By Jenny Everett, SELF magazine
Growing up, girls are encouraged to "be nice." But new research suggests that being too nice can be detrimental to your personal and professional life (fewer promotions and raises).
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"Women are raised and socialized to 'do the right thing' and to 'be nice,' and not trained enough in being assertive," says Kiki Weingarten, co-founder of DLC Executive Coaching and Consulting in New York City. "Assertiveness doesn't mean being nasty, or rude, or a b*tch, or any of the other negative connotations. Assertiveness means being able to stand up for yourself and your own best interests without knocking anyone else down or being nasty."
According to Craig English, co-author of Anxious To Please: 7 Revolutionary Practices For The Chronically Nice, you might be a chronically nice person if...
1. You are always longing for something (or someone)
2. You feel worried or fretful so often it seems normal
3. You can't keep romance sizzling, and often can't even get romance started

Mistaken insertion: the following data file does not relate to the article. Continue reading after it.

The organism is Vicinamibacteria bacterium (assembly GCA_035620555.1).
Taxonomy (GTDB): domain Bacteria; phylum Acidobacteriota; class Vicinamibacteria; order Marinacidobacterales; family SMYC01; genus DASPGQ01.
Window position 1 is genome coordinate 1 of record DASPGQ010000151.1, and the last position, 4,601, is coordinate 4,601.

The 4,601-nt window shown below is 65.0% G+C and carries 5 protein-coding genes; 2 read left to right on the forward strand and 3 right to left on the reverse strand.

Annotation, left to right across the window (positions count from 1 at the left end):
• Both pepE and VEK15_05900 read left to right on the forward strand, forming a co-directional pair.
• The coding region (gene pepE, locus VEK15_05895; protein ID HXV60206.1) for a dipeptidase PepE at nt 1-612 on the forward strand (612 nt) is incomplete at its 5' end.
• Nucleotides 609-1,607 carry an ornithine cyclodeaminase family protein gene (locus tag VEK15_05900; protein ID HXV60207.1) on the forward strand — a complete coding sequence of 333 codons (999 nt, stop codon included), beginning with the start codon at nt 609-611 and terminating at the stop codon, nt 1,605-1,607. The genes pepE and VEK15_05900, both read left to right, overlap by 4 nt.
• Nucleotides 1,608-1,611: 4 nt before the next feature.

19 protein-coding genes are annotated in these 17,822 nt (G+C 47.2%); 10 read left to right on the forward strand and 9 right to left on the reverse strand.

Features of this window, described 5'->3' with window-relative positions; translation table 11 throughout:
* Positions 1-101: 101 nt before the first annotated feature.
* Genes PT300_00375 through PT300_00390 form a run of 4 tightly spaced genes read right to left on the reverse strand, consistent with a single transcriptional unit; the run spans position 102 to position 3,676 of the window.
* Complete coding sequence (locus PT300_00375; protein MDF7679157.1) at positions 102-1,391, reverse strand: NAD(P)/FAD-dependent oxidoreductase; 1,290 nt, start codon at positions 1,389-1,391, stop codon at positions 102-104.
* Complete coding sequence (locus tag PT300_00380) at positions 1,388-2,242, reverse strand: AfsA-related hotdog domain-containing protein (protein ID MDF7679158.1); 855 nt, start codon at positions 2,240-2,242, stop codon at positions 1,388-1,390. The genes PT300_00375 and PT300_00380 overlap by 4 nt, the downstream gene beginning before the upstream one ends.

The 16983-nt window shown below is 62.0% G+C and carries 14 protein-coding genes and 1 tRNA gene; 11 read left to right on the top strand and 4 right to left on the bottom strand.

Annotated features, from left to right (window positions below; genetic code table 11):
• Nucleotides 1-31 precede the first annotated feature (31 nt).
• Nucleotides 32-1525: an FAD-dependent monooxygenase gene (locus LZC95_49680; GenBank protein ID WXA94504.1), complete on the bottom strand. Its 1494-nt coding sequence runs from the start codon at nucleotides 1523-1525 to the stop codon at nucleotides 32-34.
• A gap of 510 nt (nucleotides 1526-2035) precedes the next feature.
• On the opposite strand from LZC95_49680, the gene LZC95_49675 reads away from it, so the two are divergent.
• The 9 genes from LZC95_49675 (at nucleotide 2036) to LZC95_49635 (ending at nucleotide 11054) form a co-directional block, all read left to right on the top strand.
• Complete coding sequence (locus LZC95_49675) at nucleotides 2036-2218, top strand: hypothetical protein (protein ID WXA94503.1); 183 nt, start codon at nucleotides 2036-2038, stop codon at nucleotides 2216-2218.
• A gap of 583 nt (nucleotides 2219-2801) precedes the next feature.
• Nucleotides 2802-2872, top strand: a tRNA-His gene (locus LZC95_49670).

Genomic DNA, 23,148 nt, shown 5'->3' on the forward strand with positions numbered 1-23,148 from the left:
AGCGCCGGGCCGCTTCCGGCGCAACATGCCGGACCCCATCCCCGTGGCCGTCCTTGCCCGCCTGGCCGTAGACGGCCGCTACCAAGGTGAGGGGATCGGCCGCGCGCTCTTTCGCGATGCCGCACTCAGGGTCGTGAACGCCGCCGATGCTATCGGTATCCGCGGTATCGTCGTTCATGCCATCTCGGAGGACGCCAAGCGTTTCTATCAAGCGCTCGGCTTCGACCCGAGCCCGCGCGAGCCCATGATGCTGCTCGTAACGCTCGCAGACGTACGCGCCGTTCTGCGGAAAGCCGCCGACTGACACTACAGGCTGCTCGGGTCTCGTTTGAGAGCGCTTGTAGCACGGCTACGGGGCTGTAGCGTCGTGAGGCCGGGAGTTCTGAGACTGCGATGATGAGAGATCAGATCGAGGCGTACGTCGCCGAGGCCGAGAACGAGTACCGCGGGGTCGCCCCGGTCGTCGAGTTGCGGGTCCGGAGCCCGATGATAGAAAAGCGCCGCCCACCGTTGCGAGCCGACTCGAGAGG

4. You often don't know what you want (As in: "I don't care where we go to dinner...")
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5. You apologize frequently, or for things you are not responsible for ("Bonus points if you apologize for apologizing," says English).
6. Your emotional state mirrors your partner's (if your partner isn't happy, you aren't happy).
According to Weingarten, who says 99.9 percent of her female clients deal with this issue on some level, a "too nice" type needs to:
Learn what they want. Don't immediately think, "Oh, but X wants me to do..." or "They won't like me if I don't..." or "What will others think if I do/don't..."
Articulate what they want. They need to do this clearly and in language that is about them and not the other person. For example, "I wish I could help you out with that but I can't..." or simply "I really can't right now..." You're being kind to the other person as well as yourself by being forthright about it instead of "Well, let me think about it... not sure... umm..." Just say it. It's OK to do what's best for you.
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Be OK with disappointing people. You need to be able to tolerate when/if the other person does have a negative reaction to your asserting yourself.
Do you think you're too nice?
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Photo Credit: WWD